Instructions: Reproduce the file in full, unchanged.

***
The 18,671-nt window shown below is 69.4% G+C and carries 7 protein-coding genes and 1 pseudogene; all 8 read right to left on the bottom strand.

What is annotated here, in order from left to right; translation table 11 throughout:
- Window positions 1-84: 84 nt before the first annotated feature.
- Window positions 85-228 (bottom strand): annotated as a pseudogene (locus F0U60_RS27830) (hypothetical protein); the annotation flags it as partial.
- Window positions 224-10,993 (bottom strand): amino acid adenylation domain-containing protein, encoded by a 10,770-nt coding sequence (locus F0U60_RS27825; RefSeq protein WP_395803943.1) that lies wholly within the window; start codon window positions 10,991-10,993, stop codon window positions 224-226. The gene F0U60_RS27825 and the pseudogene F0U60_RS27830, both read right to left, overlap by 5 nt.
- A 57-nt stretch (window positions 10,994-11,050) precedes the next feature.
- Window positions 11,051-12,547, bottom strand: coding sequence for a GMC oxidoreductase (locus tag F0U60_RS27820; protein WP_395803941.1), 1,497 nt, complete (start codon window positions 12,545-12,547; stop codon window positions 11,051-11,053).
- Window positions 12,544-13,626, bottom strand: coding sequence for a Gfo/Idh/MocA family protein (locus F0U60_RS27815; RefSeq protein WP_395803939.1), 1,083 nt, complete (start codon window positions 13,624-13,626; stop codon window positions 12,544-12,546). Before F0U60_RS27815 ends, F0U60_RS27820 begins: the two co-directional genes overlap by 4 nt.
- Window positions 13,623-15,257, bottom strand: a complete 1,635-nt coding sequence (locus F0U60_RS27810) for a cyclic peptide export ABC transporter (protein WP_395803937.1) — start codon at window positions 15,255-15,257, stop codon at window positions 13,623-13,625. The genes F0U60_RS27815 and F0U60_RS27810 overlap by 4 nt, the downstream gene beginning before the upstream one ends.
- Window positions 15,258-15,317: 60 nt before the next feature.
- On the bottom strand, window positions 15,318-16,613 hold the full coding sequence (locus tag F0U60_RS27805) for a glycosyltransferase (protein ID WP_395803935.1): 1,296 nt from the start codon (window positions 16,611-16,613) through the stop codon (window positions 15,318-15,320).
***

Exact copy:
The 18,671-nt window shown below is 69.4% G+C and carries 7 protein-coding genes and 1 pseudogene; all 8 read right to left on the bottom strand.

What is annotated here, in order from left to right; translation table 11 throughout:
- Window positions 1-84: 84 nt before the first annotated feature.
- Window positions 85-228 (bottom strand): annotated as a pseudogene (locus F0U60_RS27830) (hypothetical protein); the annotation flags it as partial.
- Window positions 224-10,993 (bottom strand): amino acid adenylation domain-containing protein, encoded by a 10,770-nt coding sequence (locus F0U60_RS27825; RefSeq protein WP_395803943.1) that lies wholly within the window; start codon window positions 10,991-10,993, stop codon window positions 224-226. The gene F0U60_RS27825 and the pseudogene F0U60_RS27830, both read right to left, overlap by 5 nt.
- A 57-nt stretch (window positions 10,994-11,050) precedes the next feature.
- Window positions 11,051-12,547, bottom strand: coding sequence for a GMC oxidoreductase (locus tag F0U60_RS27820; protein WP_395803941.1), 1,497 nt, complete (start codon window positions 12,545-12,547; stop codon window positions 11,051-11,053).
- Window positions 12,544-13,626, bottom strand: coding sequence for a Gfo/Idh/MocA family protein (locus F0U60_RS27815; RefSeq protein WP_395803939.1), 1,083 nt, complete (start codon window positions 13,624-13,626; stop codon window positions 12,544-12,546). Before F0U60_RS27815 ends, F0U60_RS27820 begins: the two co-directional genes overlap by 4 nt.
- Window positions 13,623-15,257, bottom strand: a complete 1,635-nt coding sequence (locus F0U60_RS27810) for a cyclic peptide export ABC transporter (protein WP_395803937.1) — start codon at window positions 15,255-15,257, stop codon at window positions 13,623-13,625. The genes F0U60_RS27815 and F0U60_RS27810 overlap by 4 nt, the downstream gene beginning before the upstream one ends.
- Window positions 15,258-15,317: 60 nt before the next feature.
- On the bottom strand, window positions 15,318-16,613 hold the full coding sequence (locus tag F0U60_RS27805) for a glycosyltransferase (protein ID WP_395803935.1): 1,296 nt from the start codon (window positions 16,611-16,613) through the stop codon (window positions 15,318-15,320).